Tom Kavanagh v John Delaney

JurisdictionIreland
CourtSupreme Court
JudgeMr. Justice Hardiman
Judgment Date01 February 2008
Neutral Citation[2008] IESC 1
Date01 February 2008
Docket Number382/2004,[S.C.

THE SUPREME COURT

Hardiman J.

Macken J.

Finnegan J.

382/2004

IN THE MATTER OF TRALEE BEEF & LAMB LIMITED (IN LIQUIDATION)

and

IN THE MATTER OF SECTION 150 OF THE COMPANIES ACT 1990, and SECTION 56 OF THE COMPANY LAW ENFORCEMENT ACT 2001

Between:
TOM KAVANAGH
Applicant/Respondent
and
JOHN DELANEY, PATRICIA DELANEY, TERRY DUNNE and SIMON COYLE
Respondents
Abstract:

Company law - Restriction of directors - Consequences of restriction - Criteria for restriction order - Amplification of criteria - Executive and non-executive directors - Conflicts with fellow directors - Companies Act 1990, s. 150 - Company Law Enforcement Act 2001, s. 41

The fourth named respondent was a chartered accountant and partner in a well known firm. He appealed against the High Court restriction order imposed on him. He was appointed as a non-executive director of the company and did not play any active part in the management of the company. The liquidator and the High Court found that he had satisfied them that he acted honestly and no breach of any obligation imposed by the Companies Act was identified. However, the High Court made the restriction order for breach of the common law duties of a director.

Held by the Supreme Court (Hardiman, Macken and Finnegan JJ) in allowing the appeal and setting aside the order of the High Court that the Court was gravely concerned about the justice of the procedures leading to the decision to restrict the fourth named respondent. Where reputation and professional standing were intimately involved, it was not right to alter or amplify the criteria for imposing a restriction order. The importation of the other director's evidence into the case against the fourth named respondent was not consistent with the principles of adversarial litigation.

Reporter: R.W.

1

JUDGMENT of Mr. Justice Hardiman delivered the 1st day of February, 2008.

2

This is the appeal of the fourth-named respondent ("Mr. Coyle") against the judgment and order of the High Court (Finlay-Geoghegan J.) which judgment was delivered on the 20th July, 2004. By an order perfected on the 27th July, 2004 the High Court directed that the respondents and each of them:

3

"Shall not for a period of five years from the date hereof be appointed or act in any way whether directly or indirectly as a director or secretary or be concerned or take part in the promotion or formation of any company unless it meets the requirements set out in subsection (3) of the said Section."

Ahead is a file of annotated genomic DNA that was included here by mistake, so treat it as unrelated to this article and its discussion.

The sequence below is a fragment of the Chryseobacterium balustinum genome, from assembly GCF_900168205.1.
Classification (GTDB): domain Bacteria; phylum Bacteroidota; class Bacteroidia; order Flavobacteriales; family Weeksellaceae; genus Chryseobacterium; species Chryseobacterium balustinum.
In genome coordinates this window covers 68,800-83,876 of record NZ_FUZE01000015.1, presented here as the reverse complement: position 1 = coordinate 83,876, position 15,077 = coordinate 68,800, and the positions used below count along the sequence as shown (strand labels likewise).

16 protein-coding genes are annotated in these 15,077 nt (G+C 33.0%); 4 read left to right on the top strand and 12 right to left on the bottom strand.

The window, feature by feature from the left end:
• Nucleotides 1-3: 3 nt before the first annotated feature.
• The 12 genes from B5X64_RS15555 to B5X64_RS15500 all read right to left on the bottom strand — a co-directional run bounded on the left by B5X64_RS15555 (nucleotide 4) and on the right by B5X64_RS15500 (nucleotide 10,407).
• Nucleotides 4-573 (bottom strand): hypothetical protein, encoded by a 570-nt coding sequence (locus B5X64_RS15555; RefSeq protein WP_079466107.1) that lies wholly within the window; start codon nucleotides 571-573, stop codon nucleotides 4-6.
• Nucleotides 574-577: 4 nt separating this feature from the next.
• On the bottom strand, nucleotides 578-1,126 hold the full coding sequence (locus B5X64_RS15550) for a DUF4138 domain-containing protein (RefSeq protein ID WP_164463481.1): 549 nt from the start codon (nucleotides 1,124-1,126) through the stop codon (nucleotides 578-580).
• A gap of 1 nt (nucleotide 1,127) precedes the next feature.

4

This order is of the sort commonly referred to as a "restriction order". Its statutory origins will be discussed below.

5

Factual background.

6

Mr. Tom Kavanagh, the plaintiff and the applicant in these proceedings is a chartered accountant who, by order of the High Court of the 28th January, 2002, was appointed liquidator of Tralee Beef and Lamb Limited ("the Company"). The respondents, including Mr. Coyle who is the sole appellant, were each directors of the Company at the date of the commencement of its winding up: this is established by the search in the Companies Registration Office referred to in the affidavit of Mr. Kavanagh. The first and second-named respondents are husband and wife.

7

It is undisputed that the Company was at the time of the commencement of the winding up unable to pay its debts, within the meaning of s.214 of the Companies Act, 1963. The official liquidator's Certificate to that effect is exhibited in his affidavit.

8

The official liquidator goes on to give details of the Company's difficulties. None of this has been disputed. He says that the first-named respondent, Mr. John Delaney, was the Managing Director of the Company and appears to have been the sole executive director. According to the records produced by the directors of the Company, a very large deficiency in its assets occurred during the last six months of trading for which, in the view of the liquidator, no reasonable explanation has been given. According to its draft accounts for the year ended 31st March, 2001, the net assets of the Company were EUR975,077.00. But according to the statement of affairs prepared by Mr. and Mrs. Delaney as of the 10th

9

October, 2001, the excess of liabilities over assets then amounted to EUR5,325,662.00. The liquidator believes that these are attributable to heavy trading losses over the last six months of trading. This increase in the Company's liabilities is described by the official liquidator as "scarcely credible". He says that the level of losses calls into question the accuracy of the management accounts for the year ended 31st March, 2001 and indeed of the audited accounts to 31st March, 2000. It will be seen that the figures indicate a drop in value in a short period of time of over EUR6.3 million euro.

10